Some have suggested that the Duchess may be due earlier than the July 13 date announced by Buckingham Palace but have kept the true date a secret, much like Princess Diana.
The Palace said she woud be having the baby in the Lindo Wing at St Mary's, Paddington, where Diana gave birth to both William and Harry.
Princess Diana had fooled the press by telling them her first baby was due on her birthday, July 1. William arrived 10 days earlier, on June 21.
The duchess declined to attend the wedding of Melissa Percy and Tom van Straubenzee in Northumberland at the weekend, in case she went into early labour.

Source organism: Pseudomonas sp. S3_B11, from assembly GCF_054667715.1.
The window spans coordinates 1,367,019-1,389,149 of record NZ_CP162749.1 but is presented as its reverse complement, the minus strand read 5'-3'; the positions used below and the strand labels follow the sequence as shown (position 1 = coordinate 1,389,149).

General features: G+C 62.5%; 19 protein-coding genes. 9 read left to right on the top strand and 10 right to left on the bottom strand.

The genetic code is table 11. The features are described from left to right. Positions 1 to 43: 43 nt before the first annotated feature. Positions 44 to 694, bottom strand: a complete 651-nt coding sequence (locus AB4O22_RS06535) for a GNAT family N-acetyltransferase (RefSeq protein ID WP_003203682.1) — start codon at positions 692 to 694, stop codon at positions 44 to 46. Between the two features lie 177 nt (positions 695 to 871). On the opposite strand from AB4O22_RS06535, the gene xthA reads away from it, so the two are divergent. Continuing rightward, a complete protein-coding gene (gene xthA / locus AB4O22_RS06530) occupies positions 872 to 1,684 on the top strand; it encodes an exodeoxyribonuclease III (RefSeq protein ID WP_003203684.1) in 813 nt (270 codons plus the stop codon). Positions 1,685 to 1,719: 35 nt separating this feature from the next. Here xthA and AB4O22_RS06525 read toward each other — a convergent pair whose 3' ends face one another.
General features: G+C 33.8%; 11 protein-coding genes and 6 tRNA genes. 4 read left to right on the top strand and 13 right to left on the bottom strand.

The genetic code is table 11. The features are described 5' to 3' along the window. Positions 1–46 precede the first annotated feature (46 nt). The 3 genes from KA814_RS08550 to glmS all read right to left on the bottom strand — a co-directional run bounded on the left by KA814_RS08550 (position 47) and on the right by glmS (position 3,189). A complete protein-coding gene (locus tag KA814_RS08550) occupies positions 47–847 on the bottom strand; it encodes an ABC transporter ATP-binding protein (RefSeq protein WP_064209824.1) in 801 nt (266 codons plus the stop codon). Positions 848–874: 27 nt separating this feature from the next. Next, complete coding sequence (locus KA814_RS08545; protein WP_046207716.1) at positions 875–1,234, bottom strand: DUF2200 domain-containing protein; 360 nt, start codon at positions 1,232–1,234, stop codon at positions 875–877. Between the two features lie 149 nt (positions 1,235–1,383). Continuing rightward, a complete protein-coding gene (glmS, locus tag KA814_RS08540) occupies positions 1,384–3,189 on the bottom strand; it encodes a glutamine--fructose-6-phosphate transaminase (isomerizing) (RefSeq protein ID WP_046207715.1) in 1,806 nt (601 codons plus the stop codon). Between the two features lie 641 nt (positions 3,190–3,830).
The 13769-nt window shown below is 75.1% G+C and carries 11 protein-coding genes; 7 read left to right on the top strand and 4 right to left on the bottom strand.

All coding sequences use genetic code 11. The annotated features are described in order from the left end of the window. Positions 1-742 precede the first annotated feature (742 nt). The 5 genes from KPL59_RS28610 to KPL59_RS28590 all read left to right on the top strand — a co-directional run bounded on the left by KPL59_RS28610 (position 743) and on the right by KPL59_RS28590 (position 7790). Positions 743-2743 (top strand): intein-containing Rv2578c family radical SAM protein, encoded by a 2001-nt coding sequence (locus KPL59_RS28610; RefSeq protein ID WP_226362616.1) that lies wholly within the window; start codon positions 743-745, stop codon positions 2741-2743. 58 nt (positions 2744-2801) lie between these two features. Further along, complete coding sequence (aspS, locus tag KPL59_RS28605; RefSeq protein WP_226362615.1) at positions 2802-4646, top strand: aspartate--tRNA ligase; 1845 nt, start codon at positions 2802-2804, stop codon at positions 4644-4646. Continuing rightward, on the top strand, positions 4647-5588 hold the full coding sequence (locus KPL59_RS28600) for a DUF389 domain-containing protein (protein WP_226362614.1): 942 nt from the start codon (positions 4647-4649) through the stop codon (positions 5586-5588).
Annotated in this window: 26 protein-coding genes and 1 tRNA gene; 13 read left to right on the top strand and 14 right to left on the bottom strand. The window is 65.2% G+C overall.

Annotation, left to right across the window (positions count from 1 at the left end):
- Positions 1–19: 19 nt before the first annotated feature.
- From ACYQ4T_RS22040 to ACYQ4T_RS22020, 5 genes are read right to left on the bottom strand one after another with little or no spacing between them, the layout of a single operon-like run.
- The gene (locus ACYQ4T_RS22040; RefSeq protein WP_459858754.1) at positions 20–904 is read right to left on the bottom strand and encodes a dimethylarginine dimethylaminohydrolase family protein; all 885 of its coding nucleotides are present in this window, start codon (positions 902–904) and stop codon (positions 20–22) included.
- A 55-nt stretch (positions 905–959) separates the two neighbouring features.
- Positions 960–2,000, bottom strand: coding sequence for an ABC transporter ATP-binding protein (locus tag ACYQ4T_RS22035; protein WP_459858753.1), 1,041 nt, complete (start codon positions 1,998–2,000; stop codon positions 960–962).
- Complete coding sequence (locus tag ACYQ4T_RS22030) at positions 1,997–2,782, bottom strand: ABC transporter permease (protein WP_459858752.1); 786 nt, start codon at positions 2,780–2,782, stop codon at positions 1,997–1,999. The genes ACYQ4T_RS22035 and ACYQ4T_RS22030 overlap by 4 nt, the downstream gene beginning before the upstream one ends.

The date means she and the Duke could become parents shortly after the Duke's own birthday, which falls in June, or at around the time of the Queen's official birthday, also in June.
St James’s Palace has also moved to end speculation over the gender of the baby by insisting the Duke and Duchess do not know the sex of their baby and have chosen not to be told until it is born.
As details about the arrangements for the birth were released to the media, aides confirmed that Marcus Setchell, the Queen’s former gynaecologist, will deliver the baby, aided by the Queen’s current gynaecologist Alan Farthing, the former fiance of the murdered BBC presenter Jill Dando.
Asked whether the Duchess had opted for an elective Caesarian birth, an option which has led to some mothers being dubbed “too posh to push”, palace sources said she intended to give birth naturally.